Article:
I buy a tractor, you give me a cap: A farmer's wardrobe is higher priced than haute couture.

[imgcontainer] [img:richard-inlogo530.jpg] [source]Courtesy of Richard Oswald[/source] I buy a tractor, you give me a cap: A farmer’s wardrobe is higher priced than haute couture. [/imgcontainer]

The worst thing about being a farmer is free clothes.

In the city awhile back I shopped around for new car deals. I was just looking when up walked a salesperson. Once her eyes locked on my corporate logo I received an unsolicited offer right there in the showroom. “Would you like to know more about the fleet discount?” she asked seductively.

Being a city gal, she didn’t realize I was only a sheep in wolf’s clothing.

I should explain: In exchange for buying lots of ‘stuff’ and paying big expenses, farmers get giveaways to sweeten the deal. It helps take their minds off the high price of inputs. Along with outdoor thermometers and rain gauges, some of the most popular giveaways are things we wear.

Need seed? Get a cap. Buying a new tractor? A jacket is mine…even a shirt, the company name and logo of the product I just bought printed across my forehead and patched over my heart. The way the world works, corporate America always has a sweetheart deal for its best customers. The more products we buy the cheaper they all get….right along with free clothes. I’m labeled just like the discounted stuff I use, thus the outfit I had on that day in the showroom.

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I thought she was pulling my leg. So I asked my new car dealer friend how she could possibly sell more for less. Shouldn’t it be the other way around?”  At first she looked puzzled. That’s when I tried to clarify my remark by explaining the cattle market.

Based on the way fed cattle are bought and sold, a car maker–like GM or Chrysler– should pay more for steel, tires, and plastic in bulk, not less. And fleet cars should cost more than single units. 

That formula makes sense to packers and their big feedlot buddies, who say buying that way delivers better uniformity and advantages in the marketplace — just like buying a fleet of overpriced yellow sedans would somehow help keep the cab company from going broke. Based on the U.S. beef trade, giving out big buyer fleet discounts is just the opposite of good business. 

“It’s the American way,” I said,  “proven in livestock markets year round, across this great land, where real cash trade price discovery takes place for 5 minutes once a week.”

She looked at me like I must be nuts.

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“Look,” I said, “you gotta try to understand. The way to make money is by starving your bread and butter clientele into making bad deals. Stop this insanity of staying open 12 hours a day, 7 days a week. Operate like the cash beef trade. Open no more than once a week for just a couple of hours. When customers show up, no negotiation, no bartering, take it or leave it with 5 minutes to decide. Remember, all sales are final, no exceptions (except for just those few customers who help you control the market). Disputes will be settled through mandatory binding arbitration. But all of it has to be kept secret…or else.”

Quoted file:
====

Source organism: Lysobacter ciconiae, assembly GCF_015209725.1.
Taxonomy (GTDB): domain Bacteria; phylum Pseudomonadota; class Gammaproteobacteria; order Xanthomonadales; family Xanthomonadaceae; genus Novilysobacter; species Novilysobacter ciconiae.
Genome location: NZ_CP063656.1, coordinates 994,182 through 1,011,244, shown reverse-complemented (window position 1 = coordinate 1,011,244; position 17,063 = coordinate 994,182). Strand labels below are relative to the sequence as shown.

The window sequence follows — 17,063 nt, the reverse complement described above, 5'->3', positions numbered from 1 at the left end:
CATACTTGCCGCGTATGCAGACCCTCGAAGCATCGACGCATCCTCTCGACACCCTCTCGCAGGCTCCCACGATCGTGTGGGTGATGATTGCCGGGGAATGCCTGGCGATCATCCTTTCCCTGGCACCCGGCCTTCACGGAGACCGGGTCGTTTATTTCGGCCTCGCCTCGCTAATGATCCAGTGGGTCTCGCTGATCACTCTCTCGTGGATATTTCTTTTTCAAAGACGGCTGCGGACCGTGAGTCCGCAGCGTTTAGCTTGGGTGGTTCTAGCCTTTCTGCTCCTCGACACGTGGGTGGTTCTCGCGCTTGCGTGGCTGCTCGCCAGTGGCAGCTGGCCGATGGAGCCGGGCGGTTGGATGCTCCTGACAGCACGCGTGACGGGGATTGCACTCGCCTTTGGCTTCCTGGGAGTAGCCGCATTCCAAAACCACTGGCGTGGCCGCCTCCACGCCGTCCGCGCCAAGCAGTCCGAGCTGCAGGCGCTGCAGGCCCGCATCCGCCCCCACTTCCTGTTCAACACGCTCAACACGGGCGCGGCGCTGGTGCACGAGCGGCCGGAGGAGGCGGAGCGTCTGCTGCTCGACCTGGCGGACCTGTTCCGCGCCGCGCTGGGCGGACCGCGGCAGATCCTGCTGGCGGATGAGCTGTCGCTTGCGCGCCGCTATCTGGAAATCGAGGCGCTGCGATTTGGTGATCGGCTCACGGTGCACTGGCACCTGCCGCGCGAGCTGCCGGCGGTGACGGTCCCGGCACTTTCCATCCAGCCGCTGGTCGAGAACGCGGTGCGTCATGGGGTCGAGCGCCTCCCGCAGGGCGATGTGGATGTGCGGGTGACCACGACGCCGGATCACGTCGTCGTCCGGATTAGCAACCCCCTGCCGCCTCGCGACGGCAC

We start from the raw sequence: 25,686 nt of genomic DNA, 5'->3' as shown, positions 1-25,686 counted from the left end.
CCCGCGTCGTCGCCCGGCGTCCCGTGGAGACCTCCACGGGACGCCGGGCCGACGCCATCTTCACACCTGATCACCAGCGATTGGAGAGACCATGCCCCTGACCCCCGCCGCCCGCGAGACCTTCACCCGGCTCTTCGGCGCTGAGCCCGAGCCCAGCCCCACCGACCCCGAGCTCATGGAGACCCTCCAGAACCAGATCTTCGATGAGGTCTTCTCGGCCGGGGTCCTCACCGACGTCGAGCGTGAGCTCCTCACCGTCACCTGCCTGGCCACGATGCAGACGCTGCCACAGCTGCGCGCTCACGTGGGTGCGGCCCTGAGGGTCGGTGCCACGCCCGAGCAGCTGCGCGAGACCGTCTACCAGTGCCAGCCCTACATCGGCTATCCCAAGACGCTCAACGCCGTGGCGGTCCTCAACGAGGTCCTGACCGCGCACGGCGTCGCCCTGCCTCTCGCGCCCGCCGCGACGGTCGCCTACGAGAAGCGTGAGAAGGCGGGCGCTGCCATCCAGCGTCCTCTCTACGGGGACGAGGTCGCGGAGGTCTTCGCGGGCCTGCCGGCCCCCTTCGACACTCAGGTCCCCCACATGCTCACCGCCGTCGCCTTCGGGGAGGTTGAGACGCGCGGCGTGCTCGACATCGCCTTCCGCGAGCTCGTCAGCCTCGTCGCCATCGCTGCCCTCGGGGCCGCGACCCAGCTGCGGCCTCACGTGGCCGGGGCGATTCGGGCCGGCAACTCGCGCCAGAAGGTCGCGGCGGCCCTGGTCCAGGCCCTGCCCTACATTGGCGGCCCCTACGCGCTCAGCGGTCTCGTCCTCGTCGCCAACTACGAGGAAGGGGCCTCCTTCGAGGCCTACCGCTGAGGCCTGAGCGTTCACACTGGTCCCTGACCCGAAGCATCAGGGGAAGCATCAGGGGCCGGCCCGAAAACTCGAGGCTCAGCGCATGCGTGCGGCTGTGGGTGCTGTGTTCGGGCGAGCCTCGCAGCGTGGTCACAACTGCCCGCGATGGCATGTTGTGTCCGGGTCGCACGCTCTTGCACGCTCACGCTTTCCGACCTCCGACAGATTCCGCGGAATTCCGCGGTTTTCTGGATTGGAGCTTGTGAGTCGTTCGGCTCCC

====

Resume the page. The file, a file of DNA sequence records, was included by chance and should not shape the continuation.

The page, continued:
I guess that was enough car shopping for one day. She accused me of being a corporate imposter and had security escort me off the premises.

Of course, GM doesn’t buy the iron it needs from steel mills with the highest bid. Wal-Mart doesn’t stock shelves with the most expensive Asian made TVs. With consumer goods, cars, seed, or commodities, purchasing in bulk always nets savings for buyers.

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Well– almost always.

For the biggest meat packers only, selling volume nets big premiums. That’s why packer-friendly feedlots get more bling than littler guys even if though different people’s cattle may all grade just alike. For big packer and retailer profits to come true, cattle need to trade quietly, behind closed doors on hush-hush contracts where no one, especially the cash market, will ever know exactly how they sold. When packers are allowed to own cattle and keep them off the open market, real price discovery, the kind of thing that takes place between seven different automobile dealers when they bargain with the same customer, never happens. Without that, regular cattle producers are never sure exactly how much their cattle should be worth.

Wouldn’t that be a great way to sell cars?

America once had loads of raw food suppliers. Farmers worked hard every day to make sure dinner tables — including their own– were always full. The harder we worked the cheaper food was. Back in the ‘50s and ‘60s, poultry still came from family farmers who produced for competitive markets. Up through the ‘80s we got pork the same way. Into the ‘90s things started to change faster for dairy as food corporations looked for ways to control costs, supplies, and profits. That’s why today fewer family farmers still produce chicken, pork, or milk.

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Now the U.S. cowherd is in decline even though beef consumption and consumer numbers are up.

In the meantime producer contracts based on obscure pricing formulas from spotty markets paint a picture of a cattle market that’s anything but pretty. Farmers and ranchers who take pride in safe, healthy, quality products never know for sure if their cattle were purchased fairly or picked off in a secret market.

Agricultural production is becoming a commercial closed-loop farmers can’t seem to break. Now the noose is tightening on beef. That’s why we need government help and voter support for better rules and enforcement of the 90-year-old Packers and Stockyards Act. Without that, independent farmers and ranchers might as well wear corporate uniforms to work every day. 

Come to think of it, some of us already do.

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